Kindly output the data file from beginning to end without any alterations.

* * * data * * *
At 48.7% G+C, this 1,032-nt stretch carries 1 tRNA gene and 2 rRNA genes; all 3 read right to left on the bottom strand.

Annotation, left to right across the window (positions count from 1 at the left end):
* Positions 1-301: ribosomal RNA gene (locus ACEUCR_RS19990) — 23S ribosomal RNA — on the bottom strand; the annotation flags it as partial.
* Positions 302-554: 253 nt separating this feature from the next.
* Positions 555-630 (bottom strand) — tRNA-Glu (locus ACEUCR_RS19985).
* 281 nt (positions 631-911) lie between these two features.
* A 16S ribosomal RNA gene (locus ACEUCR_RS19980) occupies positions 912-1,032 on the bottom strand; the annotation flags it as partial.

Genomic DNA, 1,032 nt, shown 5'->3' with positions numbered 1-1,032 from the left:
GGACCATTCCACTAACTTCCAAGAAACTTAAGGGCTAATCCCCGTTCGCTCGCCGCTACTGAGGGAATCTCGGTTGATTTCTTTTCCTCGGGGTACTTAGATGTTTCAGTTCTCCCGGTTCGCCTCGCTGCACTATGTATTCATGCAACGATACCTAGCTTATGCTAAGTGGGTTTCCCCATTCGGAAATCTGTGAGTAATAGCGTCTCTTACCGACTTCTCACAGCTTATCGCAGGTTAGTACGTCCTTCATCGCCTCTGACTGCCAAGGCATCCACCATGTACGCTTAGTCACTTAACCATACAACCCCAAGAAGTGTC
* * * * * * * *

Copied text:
At 48.7% G+C, this 1,032-nt stretch carries 1 tRNA gene and 2 rRNA genes; all 3 read right to left on the bottom strand.

Annotation, left to right across the window (positions count from 1 at the left end):
* Positions 1-301: ribosomal RNA gene (locus ACEUCR_RS19990) — 23S ribosomal RNA — on the bottom strand; the annotation flags it as partial.
* Positions 302-554: 253 nt separating this feature from the next.
* Positions 555-630 (bottom strand) — tRNA-Glu (locus ACEUCR_RS19985).
* 281 nt (positions 631-911) lie between these two features.
* A 16S ribosomal RNA gene (locus ACEUCR_RS19980) occupies positions 912-1,032 on the bottom strand; the annotation flags it as partial.

Genomic DNA, 1,032 nt, shown 5'->3' with positions numbered 1-1,032 from the left:
GGACCATTCCACTAACTTCCAAGAAACTTAAGGGCTAATCCCCGTTCGCTCGCCGCTACTGAGGGAATCTCGGTTGATTTCTTTTCCTCGGGGTACTTAGATGTTTCAGTTCTCCCGGTTCGCCTCGCTGCACTATGTATTCATGCAACGATACCTAGCTTATGCTAAGTGGGTTTCCCCATTCGGAAATCTGTGAGTAATAGCGTCTCTTACCGACTTCTCACAGCTTATCGCAGGTTAGTACGTCCTTCATCGCCTCTGACTGCCAAGGCATCCACCATGTACGCTTAGTCACTTAACCATACAACCCCAAGAAGTGTC